Thank you for understanding. And it goes without saying—I’ll do my part to point you in the direction of someone who can take better care of you. In fact, here are a few {graphic designers/coaches/copywriters/consultants} who I feel would be your match made in heaven:

Option 1

Option 2

Option 3

Your support means everything to me, and I wish you the best of luck in your business!

Still rooting for you,

{your signature}

Script 2: I'm just not feelin' the chemistry.

FOR: The not-yet client who has a mad crush on you and has just touched down in yo' inbox. They're pouring on the sugar, already lovin' you up big-time, and you're blushing to the tips of your ears...but you're just not that into them. You know you've got to reject their offer, but you still wanna do it with class—and not make them feel like they just got burned at their high school prom. (Because, um, Carrie.)

Hey, {not-so-ideal client’s name},

Thanks times two for landing in my inbox with your request! I’m buzzing with appreciation. (That third cup of coffee probably didn’t help either.)

I’ve let my thoughts percolate for a while—no coffee pun intended—and here’s the thing: I promised myself when I started my business that if I couldn’t show up for a {project/client} wholeheartedly, I’d point that person in the direction of someone who would.

In your case, I feel like this is the right move. My {calendar is at just-right capacity/ zone of genius doesn’t encompass this/signature style won’t sing here}. And while I’m seriously flattered that you thought of me, I don’t feel like I’m the person to fill these {shoes/hot heels/crazy-adorable boots/ Converse All-Stars/Nordstrom loafers}.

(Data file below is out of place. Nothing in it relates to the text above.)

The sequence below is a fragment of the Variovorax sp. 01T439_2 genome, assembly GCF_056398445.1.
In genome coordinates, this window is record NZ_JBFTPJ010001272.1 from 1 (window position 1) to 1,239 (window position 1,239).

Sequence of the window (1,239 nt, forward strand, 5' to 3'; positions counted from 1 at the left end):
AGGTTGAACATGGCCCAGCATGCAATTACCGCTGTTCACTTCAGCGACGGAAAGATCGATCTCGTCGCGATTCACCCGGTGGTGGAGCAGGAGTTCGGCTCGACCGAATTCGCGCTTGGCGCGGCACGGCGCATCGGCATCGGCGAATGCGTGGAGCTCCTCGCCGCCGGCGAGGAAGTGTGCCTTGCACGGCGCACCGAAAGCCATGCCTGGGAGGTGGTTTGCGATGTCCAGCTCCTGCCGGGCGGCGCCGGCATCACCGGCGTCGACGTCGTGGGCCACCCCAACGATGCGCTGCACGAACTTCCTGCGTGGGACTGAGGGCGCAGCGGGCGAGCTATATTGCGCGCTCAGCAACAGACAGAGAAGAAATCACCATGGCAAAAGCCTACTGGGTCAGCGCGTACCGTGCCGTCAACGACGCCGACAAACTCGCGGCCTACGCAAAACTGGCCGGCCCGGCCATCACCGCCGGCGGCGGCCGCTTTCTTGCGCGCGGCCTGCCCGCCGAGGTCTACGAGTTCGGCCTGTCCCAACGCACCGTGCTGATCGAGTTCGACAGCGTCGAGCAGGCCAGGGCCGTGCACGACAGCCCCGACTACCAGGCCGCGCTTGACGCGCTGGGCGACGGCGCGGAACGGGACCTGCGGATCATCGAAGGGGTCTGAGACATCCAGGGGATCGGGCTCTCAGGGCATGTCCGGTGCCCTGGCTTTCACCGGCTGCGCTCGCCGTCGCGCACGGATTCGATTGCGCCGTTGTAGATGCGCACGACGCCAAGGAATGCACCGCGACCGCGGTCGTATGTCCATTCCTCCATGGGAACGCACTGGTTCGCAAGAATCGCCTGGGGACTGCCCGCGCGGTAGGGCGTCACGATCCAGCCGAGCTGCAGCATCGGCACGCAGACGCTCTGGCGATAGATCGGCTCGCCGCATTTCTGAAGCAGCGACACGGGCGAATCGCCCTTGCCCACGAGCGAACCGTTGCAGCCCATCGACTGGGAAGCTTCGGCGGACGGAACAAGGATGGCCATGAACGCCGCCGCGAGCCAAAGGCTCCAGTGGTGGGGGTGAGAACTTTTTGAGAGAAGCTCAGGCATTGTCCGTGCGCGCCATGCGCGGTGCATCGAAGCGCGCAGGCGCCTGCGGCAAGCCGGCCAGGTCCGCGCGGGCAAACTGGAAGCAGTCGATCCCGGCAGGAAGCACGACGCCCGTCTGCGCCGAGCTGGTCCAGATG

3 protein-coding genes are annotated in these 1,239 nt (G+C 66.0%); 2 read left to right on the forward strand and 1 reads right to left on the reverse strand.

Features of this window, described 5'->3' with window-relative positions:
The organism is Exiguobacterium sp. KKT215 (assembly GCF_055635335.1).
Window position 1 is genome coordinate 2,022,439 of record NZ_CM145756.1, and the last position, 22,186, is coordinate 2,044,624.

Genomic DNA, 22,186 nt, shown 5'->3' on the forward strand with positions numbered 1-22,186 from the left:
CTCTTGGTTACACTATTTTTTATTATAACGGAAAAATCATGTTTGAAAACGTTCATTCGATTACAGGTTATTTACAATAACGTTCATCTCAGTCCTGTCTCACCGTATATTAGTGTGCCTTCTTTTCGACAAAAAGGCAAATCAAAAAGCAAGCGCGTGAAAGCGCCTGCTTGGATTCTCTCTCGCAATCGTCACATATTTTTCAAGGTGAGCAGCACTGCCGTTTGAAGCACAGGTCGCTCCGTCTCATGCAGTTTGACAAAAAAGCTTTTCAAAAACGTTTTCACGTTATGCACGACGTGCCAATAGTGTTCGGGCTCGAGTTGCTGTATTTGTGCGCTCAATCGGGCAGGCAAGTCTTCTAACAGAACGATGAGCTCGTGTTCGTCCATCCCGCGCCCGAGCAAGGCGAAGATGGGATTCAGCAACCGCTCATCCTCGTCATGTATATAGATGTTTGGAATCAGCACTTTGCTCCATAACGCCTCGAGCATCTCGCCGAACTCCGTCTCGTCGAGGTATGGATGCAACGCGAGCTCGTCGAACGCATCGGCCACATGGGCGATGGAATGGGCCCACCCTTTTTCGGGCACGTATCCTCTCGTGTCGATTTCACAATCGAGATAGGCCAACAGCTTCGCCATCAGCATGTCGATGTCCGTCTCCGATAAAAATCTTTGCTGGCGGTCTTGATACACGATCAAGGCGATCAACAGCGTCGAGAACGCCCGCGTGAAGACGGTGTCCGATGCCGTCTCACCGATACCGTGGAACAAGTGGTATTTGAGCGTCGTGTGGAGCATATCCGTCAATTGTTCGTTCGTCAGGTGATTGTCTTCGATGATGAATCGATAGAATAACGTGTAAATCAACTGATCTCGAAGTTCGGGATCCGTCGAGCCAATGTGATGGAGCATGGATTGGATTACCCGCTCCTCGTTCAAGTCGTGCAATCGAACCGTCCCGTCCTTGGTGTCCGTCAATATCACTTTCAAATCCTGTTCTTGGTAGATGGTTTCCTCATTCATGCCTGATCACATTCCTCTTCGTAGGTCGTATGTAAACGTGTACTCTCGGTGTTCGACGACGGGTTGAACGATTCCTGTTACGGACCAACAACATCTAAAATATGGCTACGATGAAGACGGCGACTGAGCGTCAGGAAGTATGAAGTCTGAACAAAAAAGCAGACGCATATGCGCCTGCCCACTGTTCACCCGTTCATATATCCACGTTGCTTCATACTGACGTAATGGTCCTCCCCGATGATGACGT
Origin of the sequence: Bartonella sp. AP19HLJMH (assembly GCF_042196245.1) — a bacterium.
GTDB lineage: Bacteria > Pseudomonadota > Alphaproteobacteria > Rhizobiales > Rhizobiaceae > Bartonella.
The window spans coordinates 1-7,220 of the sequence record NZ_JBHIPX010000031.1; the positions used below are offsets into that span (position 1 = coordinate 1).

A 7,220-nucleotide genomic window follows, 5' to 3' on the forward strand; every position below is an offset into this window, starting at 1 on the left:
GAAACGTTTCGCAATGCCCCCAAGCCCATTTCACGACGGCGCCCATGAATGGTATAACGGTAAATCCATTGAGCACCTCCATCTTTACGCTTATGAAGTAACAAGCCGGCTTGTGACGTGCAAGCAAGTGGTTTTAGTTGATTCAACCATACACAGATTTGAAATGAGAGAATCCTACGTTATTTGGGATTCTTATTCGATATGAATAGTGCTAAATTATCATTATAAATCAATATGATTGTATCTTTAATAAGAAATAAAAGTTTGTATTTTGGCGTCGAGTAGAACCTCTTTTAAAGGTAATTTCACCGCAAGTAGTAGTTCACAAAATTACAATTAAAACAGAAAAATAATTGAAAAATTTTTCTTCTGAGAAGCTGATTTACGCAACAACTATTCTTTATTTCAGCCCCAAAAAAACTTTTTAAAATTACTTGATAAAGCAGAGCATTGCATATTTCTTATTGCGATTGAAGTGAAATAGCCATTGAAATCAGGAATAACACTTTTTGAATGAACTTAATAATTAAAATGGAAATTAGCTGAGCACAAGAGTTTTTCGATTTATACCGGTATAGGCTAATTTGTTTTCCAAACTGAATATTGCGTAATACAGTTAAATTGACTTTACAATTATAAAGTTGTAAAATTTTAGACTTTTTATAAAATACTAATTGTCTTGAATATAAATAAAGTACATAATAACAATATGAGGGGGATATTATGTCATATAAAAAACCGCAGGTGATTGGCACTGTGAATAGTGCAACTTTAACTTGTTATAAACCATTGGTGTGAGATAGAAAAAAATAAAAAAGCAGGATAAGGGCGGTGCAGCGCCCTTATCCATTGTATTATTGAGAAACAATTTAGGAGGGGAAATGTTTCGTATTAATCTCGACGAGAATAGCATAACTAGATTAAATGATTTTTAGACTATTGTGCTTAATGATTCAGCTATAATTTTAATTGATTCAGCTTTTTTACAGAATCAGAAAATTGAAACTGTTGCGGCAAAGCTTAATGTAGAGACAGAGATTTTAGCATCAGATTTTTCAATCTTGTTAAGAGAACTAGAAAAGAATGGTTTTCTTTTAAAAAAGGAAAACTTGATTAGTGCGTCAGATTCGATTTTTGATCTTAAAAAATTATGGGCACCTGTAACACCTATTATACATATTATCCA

It’s awesome to hear what you’re up to. And it goes without saying—you deserve someone who lights up for this {project/goal/idea} just as banana-bright as you do.

I know that this is {main referral}’s jam, if you wanna check ‘em out.

Also, here are a few other superstars who meet everything on your wish list—and then some:

Option 1

Option 2

Option 3

Sending virtual high fives and feel-good vibes your way,

{your signature}

Script 3: My heart has flown the proverbial coop.

FOR: The client you want to off-load real, real bad, but you're already in neck-deep. And because they've pushed you to your outer limits, you've been going on Ben & Jerry binges and having indignation-seizures whenever your significant other/mom/dog enter the room. Still, you know you've gotta see this project or contract through before you can break-up for good. The only question is: How do you keep your sanity in check stop yourself from throwing watermelons at the pavement until then? It's time to negotiate.